Summary Chronic neuropathic pain is a major public issue due to its high incidence in the general population, the associated social burden and very limited efficacy of current treatment. Identification of new targets and mechanisms underlying this disorder is essential for the discovery of novel treatments and preventative tactics for better neuropathic pain management. We recently carried out a next generation RNA sequencing approach and identified a large, native, full-length long noncoding RNA (lncRNA) in mouse and human dorsal root ganglion (DRG). Because its expression is increased in injured DRG in response to peripheral nerve injury, but not to inflammation, we named it as nerve injury-specific lncRNA (NIS-lncRNA). NIS-lncRNA has two splice variants: variant 1 (V1) and V2. Our pilot work revealed that blocking the nerve injury-induced increase in the levels of DRG NIS-lncRNA V1 and V2 ameliorated neuropathic pain. Mimicking this increase elevated the expression of C-C chemokine ligand 2 (CCL2, a key player in neuropathic pain genesis) in the DRG and led to neuropathic pain-like symptoms in naive mice. These effects required the expression of DRG FUS (Fused in sarcoma), a DNA-binding protein that is required for transcription initiation. These pilot findings suggest that DRG NIS-lncRNA, as a therapeutic target, contributes to a peripheral mechanism underlying neuropathic pain through promotion of DRG FUS-controlled Ccl2 gene transcription. This proposal will validate NIS-lncRNA as a therapeutic target in neuropathic pain models. In Specific Aim 1, we will characterize the modified long-acting antisense oligonucleotides (ASOs) that specifically knock down V1 and V2 (V1 ASO and V2 ASO), respectively, delivered intrathecally for their in vivo stability and efficacy to reduce chronic constriction injury (CCI)-induced neuropathic pain. To better predict clinical applicability, we will also validate their efficacy in spinal nerve ligation-, paclitaxel (chemotherapy)- and streptozotocin (diabetic)-induced neuropathic pain. To confirm the role of NIS-lncRNA in neuropathic pain, we will examine the effect of genetic knockdown/knockout of DRG NIS-lncRNA through microinjection of AAV5-Cre into the DRG of NIS-lncRNAfl/fl mice or cross-breeding of the NIS-lncRNAfl/fl mice with conditional advillincre mice on CCI-induced pain hypersensitivity. In Specific Aim 2, we will determine how blocking the increased NIS-lncRNA in the injured DRG produces antinociceptive effects in neuropathic pain. We will validate the expression pattern of NIS-lncRNA in the DRG after CCI. We will examine whether blocking the CCI-induced increase in DRG NIS-lncRNA inhibits DRG CCL2 elevation, CCL2-mediated DRG neuronal hyper-excitability and spinal cord dorsal central sensitization after CCI. We will define whether CCI-induced increase in DRG NIS-lncRNA promotes the binding of FUS with the promoter of Ccl2 gene and subsequently increases FUS-controlled CCL2 expression in the injured DRG after CCI. In Specific Aim 3, we will collaborate with Dr. Davidson at the University of Cincinnati to validate the role of NIS- lncRNA in human DRG. We will verify the expression of NIS-lncRNA in human DRG, define its expression pattern, and examine its role in CCL2 expression and neuronal excitability in the viable human DRG neurons exposed to paclitaxel. Completing this proposal will advance neuropathic pain management and may provide a novel non-opioid target for this disorder.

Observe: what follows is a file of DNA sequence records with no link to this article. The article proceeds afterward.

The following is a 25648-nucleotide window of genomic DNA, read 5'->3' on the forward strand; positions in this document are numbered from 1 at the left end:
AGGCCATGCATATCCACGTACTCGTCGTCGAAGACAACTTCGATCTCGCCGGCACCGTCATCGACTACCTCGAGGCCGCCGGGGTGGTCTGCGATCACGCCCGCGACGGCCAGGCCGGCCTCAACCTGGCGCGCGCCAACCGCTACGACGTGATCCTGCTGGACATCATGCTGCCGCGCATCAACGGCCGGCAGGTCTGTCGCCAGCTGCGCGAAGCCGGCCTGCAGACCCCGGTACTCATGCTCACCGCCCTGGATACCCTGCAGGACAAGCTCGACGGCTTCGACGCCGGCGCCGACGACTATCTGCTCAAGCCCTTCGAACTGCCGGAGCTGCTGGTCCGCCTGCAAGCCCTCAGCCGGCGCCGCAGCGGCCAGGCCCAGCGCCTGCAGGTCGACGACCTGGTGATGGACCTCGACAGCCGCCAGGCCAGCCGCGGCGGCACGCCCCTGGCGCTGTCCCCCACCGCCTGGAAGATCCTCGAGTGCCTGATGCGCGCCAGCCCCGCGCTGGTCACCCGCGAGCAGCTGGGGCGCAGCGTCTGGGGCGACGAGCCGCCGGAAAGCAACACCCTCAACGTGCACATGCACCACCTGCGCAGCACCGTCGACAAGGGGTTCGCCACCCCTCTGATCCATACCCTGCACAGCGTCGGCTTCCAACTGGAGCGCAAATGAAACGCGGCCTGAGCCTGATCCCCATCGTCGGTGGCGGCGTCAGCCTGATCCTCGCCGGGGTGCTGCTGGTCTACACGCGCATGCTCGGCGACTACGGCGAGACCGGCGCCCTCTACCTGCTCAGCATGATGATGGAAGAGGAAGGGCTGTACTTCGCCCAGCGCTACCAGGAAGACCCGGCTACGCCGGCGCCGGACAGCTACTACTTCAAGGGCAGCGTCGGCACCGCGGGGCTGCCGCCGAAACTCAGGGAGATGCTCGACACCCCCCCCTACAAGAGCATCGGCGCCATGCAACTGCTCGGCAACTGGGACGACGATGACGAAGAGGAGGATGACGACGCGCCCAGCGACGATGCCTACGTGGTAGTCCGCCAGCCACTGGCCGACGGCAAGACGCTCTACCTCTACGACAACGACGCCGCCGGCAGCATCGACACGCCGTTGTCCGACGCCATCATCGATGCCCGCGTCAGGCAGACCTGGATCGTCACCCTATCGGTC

|Effective start/end date||9/30/19 → 3/31/24|
- National Institutes of Health: $3,464,207.00